Caring for Premature Babies
What are premature babies and what causes them to be born early?
A preemie, or premature infant, is a baby who is born before 37 weeks gestation. In the United States, about 1 in 10 babies are born prematurely. Premature babies are at risk for a variety of health problems, including respiratory distress syndrome, feeding difficulties, and jaundice. They may also have developmental delays and require special care. There are a variety of factors that can contribute to premature labor, including infection, stress, smoking, and complications from diabetes or high blood pressure. In many cases, the cause of premature labor is unknown. However, early detection and treatment can help improve outcomes for preemies and their families.
How do you care for a premature baby in the hospital neonatal intensive care unit (NICU)?
Premature babies are cared for in the neonatal intensive care unit (NICU). The NICU is a special unit in the hospital that is equipped to care for premature babies. The staff in the NICU is specially trained to care for premature babies. They will monitor the baby’s breathing, heart rate, and blood pressure. They will also provide the baby with the necessary nutrition and hydration. The baby’s temperature will be closely monitored and the baby will be kept warm. The baby will also be monitored for jaundice. If the baby has any problems, the staff in the NICU will work to resolve them. The goal of the NICU is to ensure that the baby grows and develops normally.
What are some common problems premature babies face and how can they be treated?
Some common problems premature babies face are respiratory distress, low blood sugar, anemia, and jaundice. Thankfully, there are treatments available for all of these conditions. Respiratory distress can be treated with mechanical ventilation or positive pressure ventilation. Low blood sugar can be treated with intravenous glucose. Anemia can be treated with transfusions of packed red blood cells. Jaundice can be treated with phototherapy. If a premature baby is born very early, they may also face problems with their brain, heart, gastrointestinal system, or kidneys. These problems can often be detected before birth through prenatal testing and monitored closely after birth. With the advances in medical technology, more and more premature babies are thriving.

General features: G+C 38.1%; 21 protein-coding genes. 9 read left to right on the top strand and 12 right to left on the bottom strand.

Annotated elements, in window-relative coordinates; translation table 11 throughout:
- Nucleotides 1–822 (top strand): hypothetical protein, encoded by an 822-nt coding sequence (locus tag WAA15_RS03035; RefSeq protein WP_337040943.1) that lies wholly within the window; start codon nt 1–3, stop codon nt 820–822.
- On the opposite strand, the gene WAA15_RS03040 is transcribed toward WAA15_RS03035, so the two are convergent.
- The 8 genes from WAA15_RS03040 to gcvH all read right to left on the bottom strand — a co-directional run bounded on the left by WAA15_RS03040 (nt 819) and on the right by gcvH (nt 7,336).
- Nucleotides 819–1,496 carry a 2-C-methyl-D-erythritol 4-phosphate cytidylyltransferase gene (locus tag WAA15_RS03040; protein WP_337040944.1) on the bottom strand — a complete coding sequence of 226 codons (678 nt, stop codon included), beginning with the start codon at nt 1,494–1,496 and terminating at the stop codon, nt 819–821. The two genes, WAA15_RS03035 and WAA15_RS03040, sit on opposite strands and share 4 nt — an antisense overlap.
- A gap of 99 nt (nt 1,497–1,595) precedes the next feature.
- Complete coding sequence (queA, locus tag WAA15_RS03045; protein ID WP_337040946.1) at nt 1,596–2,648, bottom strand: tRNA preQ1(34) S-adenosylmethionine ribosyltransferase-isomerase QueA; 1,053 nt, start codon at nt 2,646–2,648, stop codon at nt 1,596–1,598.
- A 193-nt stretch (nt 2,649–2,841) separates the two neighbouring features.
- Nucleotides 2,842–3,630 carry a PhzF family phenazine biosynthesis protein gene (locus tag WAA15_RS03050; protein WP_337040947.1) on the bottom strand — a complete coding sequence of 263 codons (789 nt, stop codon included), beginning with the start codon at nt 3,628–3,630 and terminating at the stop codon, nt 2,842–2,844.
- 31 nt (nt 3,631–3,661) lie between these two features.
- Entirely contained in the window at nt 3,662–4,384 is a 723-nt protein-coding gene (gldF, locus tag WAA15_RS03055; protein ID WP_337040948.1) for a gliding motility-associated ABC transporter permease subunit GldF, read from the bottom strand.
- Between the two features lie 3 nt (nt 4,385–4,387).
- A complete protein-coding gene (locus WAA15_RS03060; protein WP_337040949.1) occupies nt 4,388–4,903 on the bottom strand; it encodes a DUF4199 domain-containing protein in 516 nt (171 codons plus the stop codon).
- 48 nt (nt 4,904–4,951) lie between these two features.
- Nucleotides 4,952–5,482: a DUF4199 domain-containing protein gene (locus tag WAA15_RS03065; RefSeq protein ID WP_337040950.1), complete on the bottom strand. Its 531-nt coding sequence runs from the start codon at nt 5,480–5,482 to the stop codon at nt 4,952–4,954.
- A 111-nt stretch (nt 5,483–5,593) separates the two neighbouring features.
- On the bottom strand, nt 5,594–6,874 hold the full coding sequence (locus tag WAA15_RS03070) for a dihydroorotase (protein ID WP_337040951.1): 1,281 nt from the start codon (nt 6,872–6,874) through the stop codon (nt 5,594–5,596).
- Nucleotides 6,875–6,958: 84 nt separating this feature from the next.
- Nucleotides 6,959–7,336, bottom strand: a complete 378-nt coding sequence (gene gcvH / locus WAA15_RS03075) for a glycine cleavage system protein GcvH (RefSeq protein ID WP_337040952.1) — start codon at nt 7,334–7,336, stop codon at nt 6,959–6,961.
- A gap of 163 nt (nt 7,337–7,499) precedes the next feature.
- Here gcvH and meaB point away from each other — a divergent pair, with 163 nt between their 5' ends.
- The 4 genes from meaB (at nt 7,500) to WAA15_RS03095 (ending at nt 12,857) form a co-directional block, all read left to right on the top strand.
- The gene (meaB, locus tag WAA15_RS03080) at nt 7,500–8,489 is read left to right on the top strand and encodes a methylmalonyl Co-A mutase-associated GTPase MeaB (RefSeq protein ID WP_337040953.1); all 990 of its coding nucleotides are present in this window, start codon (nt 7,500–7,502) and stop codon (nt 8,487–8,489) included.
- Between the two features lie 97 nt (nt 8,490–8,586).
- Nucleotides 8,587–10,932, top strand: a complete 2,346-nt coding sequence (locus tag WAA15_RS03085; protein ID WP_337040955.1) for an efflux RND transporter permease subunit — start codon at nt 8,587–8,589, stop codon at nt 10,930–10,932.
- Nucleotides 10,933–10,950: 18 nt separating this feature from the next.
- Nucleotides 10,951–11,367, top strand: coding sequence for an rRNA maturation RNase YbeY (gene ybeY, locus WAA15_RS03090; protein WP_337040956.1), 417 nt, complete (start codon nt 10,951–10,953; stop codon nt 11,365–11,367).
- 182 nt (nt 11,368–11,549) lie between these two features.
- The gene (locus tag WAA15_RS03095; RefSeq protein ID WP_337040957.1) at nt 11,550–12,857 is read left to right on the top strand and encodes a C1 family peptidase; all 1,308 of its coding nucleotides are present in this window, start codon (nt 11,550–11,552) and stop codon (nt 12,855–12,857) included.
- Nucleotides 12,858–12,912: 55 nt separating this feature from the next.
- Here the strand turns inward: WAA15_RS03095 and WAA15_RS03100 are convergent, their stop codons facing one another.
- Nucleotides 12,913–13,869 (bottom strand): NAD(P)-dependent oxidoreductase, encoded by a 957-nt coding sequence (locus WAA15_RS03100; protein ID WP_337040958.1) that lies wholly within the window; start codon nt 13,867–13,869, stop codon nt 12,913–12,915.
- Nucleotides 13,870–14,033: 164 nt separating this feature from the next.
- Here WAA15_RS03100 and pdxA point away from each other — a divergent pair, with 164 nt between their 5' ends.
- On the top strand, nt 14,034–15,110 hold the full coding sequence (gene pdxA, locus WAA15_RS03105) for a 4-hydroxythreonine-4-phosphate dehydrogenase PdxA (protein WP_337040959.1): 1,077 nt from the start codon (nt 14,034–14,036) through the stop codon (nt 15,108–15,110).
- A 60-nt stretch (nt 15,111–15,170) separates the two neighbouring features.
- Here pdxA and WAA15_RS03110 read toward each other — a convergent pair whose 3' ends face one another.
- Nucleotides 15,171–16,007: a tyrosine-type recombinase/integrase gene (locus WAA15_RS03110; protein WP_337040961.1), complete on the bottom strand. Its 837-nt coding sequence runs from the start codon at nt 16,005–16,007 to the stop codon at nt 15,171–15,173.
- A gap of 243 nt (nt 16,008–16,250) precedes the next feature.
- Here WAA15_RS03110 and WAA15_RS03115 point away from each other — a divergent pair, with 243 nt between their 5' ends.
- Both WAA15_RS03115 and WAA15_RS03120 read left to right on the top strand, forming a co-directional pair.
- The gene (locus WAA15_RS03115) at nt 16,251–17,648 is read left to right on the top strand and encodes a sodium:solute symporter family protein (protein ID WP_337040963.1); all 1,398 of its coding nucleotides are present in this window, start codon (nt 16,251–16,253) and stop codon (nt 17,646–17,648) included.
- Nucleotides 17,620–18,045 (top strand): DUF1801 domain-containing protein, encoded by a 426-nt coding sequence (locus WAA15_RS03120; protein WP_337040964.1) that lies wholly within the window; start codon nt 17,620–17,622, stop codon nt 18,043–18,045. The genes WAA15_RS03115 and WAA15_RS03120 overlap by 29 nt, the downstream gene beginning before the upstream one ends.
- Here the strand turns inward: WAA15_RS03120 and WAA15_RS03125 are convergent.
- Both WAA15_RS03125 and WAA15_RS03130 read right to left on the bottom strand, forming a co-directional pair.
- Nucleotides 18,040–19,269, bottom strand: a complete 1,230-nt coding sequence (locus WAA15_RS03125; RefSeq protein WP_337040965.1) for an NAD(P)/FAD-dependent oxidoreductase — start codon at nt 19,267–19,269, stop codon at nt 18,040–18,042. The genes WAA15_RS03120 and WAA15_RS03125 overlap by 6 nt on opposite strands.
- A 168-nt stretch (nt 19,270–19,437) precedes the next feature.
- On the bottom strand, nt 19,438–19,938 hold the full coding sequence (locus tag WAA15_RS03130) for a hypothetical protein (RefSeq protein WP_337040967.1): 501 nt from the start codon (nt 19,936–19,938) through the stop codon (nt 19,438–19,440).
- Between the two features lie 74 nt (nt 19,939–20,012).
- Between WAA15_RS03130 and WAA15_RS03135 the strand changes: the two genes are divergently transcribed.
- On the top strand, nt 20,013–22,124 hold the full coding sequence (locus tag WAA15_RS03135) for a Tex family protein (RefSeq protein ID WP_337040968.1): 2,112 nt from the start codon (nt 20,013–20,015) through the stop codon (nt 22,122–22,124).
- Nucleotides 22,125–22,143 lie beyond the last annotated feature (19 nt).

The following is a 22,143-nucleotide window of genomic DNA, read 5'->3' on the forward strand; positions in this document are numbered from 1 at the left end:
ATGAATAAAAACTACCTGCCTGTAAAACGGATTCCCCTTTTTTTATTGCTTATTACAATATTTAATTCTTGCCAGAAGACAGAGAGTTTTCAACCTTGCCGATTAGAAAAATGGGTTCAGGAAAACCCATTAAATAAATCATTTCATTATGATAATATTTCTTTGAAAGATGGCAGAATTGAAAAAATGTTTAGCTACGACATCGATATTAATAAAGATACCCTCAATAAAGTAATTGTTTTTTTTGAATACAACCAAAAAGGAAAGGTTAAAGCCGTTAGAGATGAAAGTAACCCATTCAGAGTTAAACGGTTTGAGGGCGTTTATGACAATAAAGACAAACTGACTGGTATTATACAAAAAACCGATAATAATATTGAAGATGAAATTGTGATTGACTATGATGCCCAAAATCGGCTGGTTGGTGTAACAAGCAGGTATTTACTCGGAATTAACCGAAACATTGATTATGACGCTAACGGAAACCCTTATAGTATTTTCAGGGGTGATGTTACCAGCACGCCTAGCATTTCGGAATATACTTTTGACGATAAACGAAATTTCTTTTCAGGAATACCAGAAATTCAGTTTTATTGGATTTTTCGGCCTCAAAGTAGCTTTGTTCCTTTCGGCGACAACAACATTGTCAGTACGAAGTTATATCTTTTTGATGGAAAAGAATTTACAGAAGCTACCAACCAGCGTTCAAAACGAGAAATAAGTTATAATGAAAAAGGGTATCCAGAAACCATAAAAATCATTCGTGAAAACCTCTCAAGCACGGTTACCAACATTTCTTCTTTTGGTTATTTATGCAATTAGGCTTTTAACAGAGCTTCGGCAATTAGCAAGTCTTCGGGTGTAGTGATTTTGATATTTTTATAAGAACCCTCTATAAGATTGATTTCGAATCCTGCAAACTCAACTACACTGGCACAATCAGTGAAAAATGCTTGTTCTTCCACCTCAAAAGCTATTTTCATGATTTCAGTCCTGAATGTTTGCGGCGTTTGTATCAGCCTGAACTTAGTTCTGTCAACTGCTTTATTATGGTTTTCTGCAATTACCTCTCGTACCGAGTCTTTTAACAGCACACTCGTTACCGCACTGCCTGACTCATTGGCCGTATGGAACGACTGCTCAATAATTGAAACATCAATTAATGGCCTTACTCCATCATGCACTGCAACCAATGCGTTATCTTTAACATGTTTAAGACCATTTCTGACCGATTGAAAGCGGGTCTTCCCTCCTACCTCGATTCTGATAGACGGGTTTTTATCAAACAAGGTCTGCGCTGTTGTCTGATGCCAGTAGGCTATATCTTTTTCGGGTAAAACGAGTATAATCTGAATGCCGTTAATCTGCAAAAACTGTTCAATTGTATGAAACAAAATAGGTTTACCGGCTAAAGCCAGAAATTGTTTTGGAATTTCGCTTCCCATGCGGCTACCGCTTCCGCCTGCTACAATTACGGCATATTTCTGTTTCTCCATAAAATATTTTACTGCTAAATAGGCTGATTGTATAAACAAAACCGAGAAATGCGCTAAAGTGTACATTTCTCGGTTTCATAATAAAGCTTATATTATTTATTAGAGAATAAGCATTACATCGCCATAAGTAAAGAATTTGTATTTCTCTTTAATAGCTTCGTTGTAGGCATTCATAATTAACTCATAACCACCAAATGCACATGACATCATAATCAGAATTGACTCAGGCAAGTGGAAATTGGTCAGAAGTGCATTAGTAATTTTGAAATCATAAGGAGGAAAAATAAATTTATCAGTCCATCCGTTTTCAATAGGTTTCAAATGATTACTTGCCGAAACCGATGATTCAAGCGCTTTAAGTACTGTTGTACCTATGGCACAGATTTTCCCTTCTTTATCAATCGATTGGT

How can you help a premature baby when he or she goes home from the hospital?
Because a premature infant’s body is not yet fully developed, premature babies often face a variety of health challenges. When a premature baby is ready to go home from the hospital, there are a number of things that parents can do to help ensure their child’s health and well-being. First, it is important to follow all of the doctor’s instructions for care. This may include feeding schedules, medication schedules, and guidelines for activity and sleep. In addition, parents should be alert for signs of illness or development problems. If any problems arise, they should be sure to contact the doctor right away. Finally, parents should provide their premature baby with plenty of love and attention. Studies have shown that skin-to-skin contact and bonding with caregivers can help promote healthy growth and development in premature babies. By following these tips, parents can help give their premature baby a healthy start in life.
More Common Illnesses We Treat
If your child is experiencing any symptoms of any condition don’t hesitate to call us. We are here to assist with treatment and preventative measures for your family.